On seeking our muse

museForces conspire to convince us that muses only exist in legends. I have never seen this much antagonism toward being inspired, and this level of contempt for the muse. I’m 67 years old.

Businesses that greet the public, such as restaurants, play music from the days when I was young. There is a huge void in the minstrel’s world and it blocks creativity, and has for several decades. We made that void intentionally.

This statement by Roger Ebert defines and explains our current impasse.

This is consistent with my own belief that the muse visits during the act of creation, not before.—Roger Ebert

There is a movie called The Muse. It’s not great, as I recall, but it is deeply informative in spite of that. I have stumbled into success, and I have stumbled out of it. I stumble still, and I know lots of people in my situation. Roger Ebert’s comments are informative:

As Steven Phillips, he is a man like many others in Hollywood, who has stumbled into success and now is stumbling out of it, clueless in both directions. For him, perhaps, the muse is therapeutic: If he believes she’s helping him, then she is. Sarah explains early on that she doesn’t do any actual writing; she just hangs around, and interesting ideas occur to her clients. This is consistent with my own belief that the muse visits during the act of creation, not before.—Roger Ebert, reviewing The Muse starring Albert Brooks and Sharon Stone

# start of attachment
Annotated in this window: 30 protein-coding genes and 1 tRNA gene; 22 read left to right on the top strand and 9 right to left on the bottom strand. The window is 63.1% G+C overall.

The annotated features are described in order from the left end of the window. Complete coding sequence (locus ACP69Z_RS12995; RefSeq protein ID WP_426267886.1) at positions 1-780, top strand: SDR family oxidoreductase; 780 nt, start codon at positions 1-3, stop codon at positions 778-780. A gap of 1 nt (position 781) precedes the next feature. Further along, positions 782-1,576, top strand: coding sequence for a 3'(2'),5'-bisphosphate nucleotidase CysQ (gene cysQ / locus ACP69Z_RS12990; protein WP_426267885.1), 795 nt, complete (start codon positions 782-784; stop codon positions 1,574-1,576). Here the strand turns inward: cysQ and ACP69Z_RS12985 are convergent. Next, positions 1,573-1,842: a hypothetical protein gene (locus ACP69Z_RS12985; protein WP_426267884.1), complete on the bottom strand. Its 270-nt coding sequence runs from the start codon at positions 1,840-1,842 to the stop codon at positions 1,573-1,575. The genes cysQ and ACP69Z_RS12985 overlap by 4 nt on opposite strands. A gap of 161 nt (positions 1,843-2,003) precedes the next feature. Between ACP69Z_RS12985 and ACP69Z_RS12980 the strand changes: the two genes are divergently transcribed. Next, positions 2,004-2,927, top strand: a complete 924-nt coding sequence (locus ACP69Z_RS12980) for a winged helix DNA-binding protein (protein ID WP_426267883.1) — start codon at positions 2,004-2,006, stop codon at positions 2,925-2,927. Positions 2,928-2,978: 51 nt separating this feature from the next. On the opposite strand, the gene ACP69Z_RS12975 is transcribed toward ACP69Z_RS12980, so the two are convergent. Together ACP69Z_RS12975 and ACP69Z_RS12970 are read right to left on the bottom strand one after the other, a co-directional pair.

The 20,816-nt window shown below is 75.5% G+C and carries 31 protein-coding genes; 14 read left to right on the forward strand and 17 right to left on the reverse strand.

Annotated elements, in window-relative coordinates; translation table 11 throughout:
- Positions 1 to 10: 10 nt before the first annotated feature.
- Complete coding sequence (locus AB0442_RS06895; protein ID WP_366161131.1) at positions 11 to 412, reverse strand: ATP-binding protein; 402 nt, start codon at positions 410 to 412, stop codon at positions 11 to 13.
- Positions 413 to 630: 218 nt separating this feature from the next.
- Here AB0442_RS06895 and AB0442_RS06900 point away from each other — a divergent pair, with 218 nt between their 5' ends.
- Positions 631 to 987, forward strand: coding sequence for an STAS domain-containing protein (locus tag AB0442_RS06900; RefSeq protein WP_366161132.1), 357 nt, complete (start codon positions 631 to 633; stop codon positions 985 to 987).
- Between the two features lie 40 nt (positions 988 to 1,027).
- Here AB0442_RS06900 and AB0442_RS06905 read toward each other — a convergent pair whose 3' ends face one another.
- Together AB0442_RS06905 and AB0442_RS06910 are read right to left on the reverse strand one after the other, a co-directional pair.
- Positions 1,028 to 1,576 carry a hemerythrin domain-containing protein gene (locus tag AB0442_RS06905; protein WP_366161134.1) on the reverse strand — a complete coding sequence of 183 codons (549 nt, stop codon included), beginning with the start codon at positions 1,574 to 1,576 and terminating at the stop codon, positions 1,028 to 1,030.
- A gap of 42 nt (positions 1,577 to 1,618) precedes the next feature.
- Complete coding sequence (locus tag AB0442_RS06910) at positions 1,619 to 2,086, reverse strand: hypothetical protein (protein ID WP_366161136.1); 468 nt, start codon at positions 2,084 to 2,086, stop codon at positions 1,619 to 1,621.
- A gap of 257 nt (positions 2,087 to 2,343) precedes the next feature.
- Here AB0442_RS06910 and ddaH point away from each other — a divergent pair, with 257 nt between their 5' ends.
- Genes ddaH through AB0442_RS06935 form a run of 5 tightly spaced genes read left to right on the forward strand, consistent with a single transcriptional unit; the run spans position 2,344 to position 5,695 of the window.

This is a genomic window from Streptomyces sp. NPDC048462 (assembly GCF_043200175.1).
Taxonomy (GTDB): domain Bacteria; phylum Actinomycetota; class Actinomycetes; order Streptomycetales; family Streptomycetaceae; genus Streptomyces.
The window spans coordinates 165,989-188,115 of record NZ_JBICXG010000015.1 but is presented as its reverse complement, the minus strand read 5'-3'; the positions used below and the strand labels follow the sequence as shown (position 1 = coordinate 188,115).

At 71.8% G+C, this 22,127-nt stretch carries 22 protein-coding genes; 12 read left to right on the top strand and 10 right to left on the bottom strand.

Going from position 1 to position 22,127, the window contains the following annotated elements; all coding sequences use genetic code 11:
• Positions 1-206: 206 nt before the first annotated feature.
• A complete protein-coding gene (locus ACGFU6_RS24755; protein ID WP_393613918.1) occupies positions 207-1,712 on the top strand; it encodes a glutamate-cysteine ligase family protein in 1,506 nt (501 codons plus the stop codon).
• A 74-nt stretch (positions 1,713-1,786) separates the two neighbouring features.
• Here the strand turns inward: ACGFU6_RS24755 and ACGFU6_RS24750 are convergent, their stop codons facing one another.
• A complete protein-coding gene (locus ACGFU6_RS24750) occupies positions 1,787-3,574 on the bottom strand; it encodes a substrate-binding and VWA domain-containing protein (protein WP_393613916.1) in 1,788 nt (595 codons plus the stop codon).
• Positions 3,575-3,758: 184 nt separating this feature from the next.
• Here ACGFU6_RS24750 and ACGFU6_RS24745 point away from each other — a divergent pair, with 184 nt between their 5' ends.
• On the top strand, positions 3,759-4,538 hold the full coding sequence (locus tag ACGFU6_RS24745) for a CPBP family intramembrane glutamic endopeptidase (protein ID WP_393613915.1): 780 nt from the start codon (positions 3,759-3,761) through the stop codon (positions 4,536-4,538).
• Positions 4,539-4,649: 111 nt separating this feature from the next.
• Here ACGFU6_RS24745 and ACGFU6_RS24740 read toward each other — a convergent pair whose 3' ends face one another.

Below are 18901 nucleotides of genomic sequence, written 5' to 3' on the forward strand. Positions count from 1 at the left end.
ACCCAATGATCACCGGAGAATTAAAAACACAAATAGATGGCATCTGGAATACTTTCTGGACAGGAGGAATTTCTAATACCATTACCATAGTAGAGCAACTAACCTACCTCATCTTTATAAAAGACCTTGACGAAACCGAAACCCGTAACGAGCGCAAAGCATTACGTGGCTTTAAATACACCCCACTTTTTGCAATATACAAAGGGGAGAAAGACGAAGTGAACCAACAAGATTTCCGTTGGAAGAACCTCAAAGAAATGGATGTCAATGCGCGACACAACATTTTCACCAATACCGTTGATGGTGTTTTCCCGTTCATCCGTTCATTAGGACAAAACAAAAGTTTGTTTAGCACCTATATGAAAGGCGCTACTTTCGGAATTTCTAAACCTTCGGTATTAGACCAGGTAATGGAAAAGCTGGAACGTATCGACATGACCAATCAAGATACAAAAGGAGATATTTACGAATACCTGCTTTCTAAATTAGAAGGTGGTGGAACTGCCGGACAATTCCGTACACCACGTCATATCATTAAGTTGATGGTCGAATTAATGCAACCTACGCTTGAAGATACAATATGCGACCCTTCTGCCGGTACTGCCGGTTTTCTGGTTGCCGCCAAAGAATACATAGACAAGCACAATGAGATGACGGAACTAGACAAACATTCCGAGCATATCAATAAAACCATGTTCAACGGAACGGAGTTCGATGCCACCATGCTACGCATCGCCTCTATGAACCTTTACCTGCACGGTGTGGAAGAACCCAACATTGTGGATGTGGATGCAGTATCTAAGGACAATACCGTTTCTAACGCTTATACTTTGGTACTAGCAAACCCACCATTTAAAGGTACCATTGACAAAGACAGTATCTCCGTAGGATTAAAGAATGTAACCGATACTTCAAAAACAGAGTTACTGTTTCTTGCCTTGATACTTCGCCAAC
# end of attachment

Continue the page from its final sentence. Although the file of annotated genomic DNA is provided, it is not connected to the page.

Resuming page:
These ladies inspire me, and I am grateful for that.

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